JP1.13 Observation and model study of cloud microphysics and weather regime classification

Monday, 28 June 2010
Exhibit Hall (DoubleTree by Hilton Portland)
Kaori Sato, Kyushu University, Kasuga, Fukuoka, Japan; and H. Okamoto and T. Takemura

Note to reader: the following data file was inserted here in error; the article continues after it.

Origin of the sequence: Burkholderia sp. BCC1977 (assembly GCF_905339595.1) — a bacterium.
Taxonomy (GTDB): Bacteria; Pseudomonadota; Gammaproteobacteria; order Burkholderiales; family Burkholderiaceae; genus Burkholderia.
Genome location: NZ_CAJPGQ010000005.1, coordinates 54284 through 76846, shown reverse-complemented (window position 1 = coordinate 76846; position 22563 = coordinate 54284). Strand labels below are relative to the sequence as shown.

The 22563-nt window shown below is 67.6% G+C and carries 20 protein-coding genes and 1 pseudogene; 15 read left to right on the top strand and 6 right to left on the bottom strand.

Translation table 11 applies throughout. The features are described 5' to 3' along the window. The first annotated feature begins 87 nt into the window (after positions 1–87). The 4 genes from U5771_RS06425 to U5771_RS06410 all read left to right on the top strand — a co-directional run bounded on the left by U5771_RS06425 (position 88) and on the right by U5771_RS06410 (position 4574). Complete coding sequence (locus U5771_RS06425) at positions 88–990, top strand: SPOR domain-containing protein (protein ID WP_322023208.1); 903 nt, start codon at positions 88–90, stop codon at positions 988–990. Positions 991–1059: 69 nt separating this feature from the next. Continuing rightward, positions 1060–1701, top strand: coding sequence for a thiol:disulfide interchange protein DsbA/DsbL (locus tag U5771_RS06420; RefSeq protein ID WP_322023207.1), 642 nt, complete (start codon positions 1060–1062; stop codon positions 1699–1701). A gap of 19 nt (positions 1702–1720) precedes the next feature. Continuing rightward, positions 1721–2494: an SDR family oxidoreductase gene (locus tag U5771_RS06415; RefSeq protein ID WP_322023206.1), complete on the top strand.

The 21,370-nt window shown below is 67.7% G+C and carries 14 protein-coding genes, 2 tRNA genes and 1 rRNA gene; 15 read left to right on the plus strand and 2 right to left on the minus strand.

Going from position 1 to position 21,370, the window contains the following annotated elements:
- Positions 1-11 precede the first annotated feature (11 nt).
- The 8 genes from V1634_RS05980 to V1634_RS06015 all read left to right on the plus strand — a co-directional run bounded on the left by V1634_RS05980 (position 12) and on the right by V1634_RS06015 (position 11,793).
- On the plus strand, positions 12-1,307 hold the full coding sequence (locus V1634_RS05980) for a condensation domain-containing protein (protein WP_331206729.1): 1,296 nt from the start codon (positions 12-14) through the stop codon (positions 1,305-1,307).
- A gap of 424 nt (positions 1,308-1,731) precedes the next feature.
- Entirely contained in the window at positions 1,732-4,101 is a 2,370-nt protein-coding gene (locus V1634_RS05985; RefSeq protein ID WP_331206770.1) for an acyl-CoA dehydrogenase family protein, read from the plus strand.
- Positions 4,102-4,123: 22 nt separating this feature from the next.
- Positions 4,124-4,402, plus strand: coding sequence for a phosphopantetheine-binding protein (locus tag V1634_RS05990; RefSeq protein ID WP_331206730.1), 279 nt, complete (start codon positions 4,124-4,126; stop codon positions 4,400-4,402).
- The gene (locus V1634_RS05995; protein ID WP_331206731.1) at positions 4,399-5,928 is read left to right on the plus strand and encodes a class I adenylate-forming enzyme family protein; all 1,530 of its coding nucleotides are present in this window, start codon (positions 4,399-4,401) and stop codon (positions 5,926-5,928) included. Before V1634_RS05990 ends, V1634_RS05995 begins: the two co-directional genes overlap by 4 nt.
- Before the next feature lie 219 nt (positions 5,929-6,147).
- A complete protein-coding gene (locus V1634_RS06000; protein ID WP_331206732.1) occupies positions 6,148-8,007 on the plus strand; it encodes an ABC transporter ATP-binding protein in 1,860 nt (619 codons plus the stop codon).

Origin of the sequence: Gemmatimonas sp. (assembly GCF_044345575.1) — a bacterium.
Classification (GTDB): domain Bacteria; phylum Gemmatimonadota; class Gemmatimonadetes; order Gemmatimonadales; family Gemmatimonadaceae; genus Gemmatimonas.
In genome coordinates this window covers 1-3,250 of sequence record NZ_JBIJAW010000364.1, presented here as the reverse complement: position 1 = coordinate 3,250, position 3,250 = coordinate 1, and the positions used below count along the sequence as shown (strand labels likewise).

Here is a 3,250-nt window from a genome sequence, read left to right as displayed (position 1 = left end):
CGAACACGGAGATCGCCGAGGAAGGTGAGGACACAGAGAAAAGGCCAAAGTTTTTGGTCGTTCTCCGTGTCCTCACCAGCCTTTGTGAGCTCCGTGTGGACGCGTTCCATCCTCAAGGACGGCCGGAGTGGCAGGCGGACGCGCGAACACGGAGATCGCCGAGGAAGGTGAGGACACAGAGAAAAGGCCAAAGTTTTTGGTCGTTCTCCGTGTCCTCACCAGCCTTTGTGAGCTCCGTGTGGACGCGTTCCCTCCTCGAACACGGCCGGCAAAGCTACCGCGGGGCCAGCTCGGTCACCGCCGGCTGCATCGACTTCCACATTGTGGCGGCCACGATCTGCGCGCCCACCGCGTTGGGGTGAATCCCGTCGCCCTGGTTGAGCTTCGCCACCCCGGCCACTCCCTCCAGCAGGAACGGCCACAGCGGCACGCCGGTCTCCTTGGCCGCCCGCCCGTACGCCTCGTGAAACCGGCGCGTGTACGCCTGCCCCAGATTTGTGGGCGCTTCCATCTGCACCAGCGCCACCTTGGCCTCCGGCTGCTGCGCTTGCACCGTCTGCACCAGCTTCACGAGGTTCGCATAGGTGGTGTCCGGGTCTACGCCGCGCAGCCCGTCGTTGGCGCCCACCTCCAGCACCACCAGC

Using multiple information from cloud profiling radar and lidar collected mainly from ship observation in the past, reproducibility of ice cloud microphysics in the Center for Climate System Research–National Institute for Environmental Studies–Frontier Research Center for Global Change atmospheric general circulation model (AGCM) was investigated. The comparison was carried out utilizing the weather regime classification classified by International Satellite Cloud Climatology Project (ISCCP) cluster analysis, where the ice clouds properties (e.g., ice water path, precipitating ice fraction, cloud top height) retrieved from the radar/lidar observation was found to have rough consistency with what would be expected from such cloud-type mixture classification. The comparison result showed that the model tended to produce two times larger high cloud fraction in the cirrus regimes but 50% lower in the deepest convective regime. Despite the weather regime, the simulated IWP generally underestimated the observed values and the observed variety was weakly reproduced in the model. This was considered to arise mainly from the too small simulated IWC above 11km. In case of ice particle size (reff), the AGCM successfully predicted the observed frequency distribution above 11km, but however produced large overestimation below 11km due to too large fraction of reff around 100μm. The same dataset was further used to explore the uncertainty of the extended version of the retrieval algorithm used in this study for application to space-borne radar/lidar observations and to extend the study here to more global analysis of cloud microphysics.
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